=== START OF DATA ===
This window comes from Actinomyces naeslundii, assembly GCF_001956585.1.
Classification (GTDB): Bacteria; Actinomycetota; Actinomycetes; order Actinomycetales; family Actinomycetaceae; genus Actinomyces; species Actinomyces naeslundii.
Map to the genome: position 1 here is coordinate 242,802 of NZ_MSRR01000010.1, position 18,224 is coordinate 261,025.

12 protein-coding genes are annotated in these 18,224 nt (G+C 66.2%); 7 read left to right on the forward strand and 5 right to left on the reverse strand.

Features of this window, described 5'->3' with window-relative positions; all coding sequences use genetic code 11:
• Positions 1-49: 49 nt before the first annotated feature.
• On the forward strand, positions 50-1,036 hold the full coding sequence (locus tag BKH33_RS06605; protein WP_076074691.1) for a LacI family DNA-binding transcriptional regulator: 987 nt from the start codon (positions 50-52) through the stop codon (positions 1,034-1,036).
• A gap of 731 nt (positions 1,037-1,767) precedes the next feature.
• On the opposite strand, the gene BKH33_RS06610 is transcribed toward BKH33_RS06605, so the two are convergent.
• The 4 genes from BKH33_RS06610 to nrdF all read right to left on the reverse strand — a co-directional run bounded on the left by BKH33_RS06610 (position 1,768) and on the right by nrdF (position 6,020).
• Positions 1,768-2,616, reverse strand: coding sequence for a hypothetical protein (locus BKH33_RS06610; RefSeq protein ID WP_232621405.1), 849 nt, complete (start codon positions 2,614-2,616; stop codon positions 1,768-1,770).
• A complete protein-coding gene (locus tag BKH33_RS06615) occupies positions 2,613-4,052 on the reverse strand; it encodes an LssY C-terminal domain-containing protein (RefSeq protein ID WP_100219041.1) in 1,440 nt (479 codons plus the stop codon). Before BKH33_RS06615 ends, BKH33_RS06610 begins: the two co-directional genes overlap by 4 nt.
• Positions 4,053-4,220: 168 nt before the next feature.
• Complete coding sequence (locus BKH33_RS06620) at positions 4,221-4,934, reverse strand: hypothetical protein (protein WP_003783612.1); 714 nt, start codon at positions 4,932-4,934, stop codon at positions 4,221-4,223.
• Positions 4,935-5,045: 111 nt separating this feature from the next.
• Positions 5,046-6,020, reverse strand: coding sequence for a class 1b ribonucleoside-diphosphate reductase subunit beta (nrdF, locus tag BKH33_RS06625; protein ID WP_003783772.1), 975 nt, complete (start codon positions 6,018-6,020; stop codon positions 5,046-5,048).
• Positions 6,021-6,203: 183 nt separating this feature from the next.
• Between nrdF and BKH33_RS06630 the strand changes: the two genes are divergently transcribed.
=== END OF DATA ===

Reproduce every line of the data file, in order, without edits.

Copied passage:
This window comes from Actinomyces naeslundii, assembly GCF_001956585.1.
Classification (GTDB): Bacteria; Actinomycetota; Actinomycetes; order Actinomycetales; family Actinomycetaceae; genus Actinomyces; species Actinomyces naeslundii.
Map to the genome: position 1 here is coordinate 242,802 of NZ_MSRR01000010.1, position 18,224 is coordinate 261,025.

12 protein-coding genes are annotated in these 18,224 nt (G+C 66.2%); 7 read left to right on the forward strand and 5 right to left on the reverse strand.

Features of this window, described 5'->3' with window-relative positions; all coding sequences use genetic code 11:
• Positions 1-49: 49 nt before the first annotated feature.
• On the forward strand, positions 50-1,036 hold the full coding sequence (locus tag BKH33_RS06605; protein WP_076074691.1) for a LacI family DNA-binding transcriptional regulator: 987 nt from the start codon (positions 50-52) through the stop codon (positions 1,034-1,036).
• A gap of 731 nt (positions 1,037-1,767) precedes the next feature.
• On the opposite strand, the gene BKH33_RS06610 is transcribed toward BKH33_RS06605, so the two are convergent.
• The 4 genes from BKH33_RS06610 to nrdF all read right to left on the reverse strand — a co-directional run bounded on the left by BKH33_RS06610 (position 1,768) and on the right by nrdF (position 6,020).
• Positions 1,768-2,616, reverse strand: coding sequence for a hypothetical protein (locus BKH33_RS06610; RefSeq protein ID WP_232621405.1), 849 nt, complete (start codon positions 2,614-2,616; stop codon positions 1,768-1,770).
• A complete protein-coding gene (locus tag BKH33_RS06615) occupies positions 2,613-4,052 on the reverse strand; it encodes an LssY C-terminal domain-containing protein (RefSeq protein ID WP_100219041.1) in 1,440 nt (479 codons plus the stop codon). Before BKH33_RS06615 ends, BKH33_RS06610 begins: the two co-directional genes overlap by 4 nt.
• Positions 4,053-4,220: 168 nt before the next feature.
• Complete coding sequence (locus BKH33_RS06620) at positions 4,221-4,934, reverse strand: hypothetical protein (protein WP_003783612.1); 714 nt, start codon at positions 4,932-4,934, stop codon at positions 4,221-4,223.
• Positions 4,935-5,045: 111 nt separating this feature from the next.
• Positions 5,046-6,020, reverse strand: coding sequence for a class 1b ribonucleoside-diphosphate reductase subunit beta (nrdF, locus tag BKH33_RS06625; protein ID WP_003783772.1), 975 nt, complete (start codon positions 6,018-6,020; stop codon positions 5,046-5,048).
• Positions 6,021-6,203: 183 nt separating this feature from the next.
• Between nrdF and BKH33_RS06630 the strand changes: the two genes are divergently transcribed.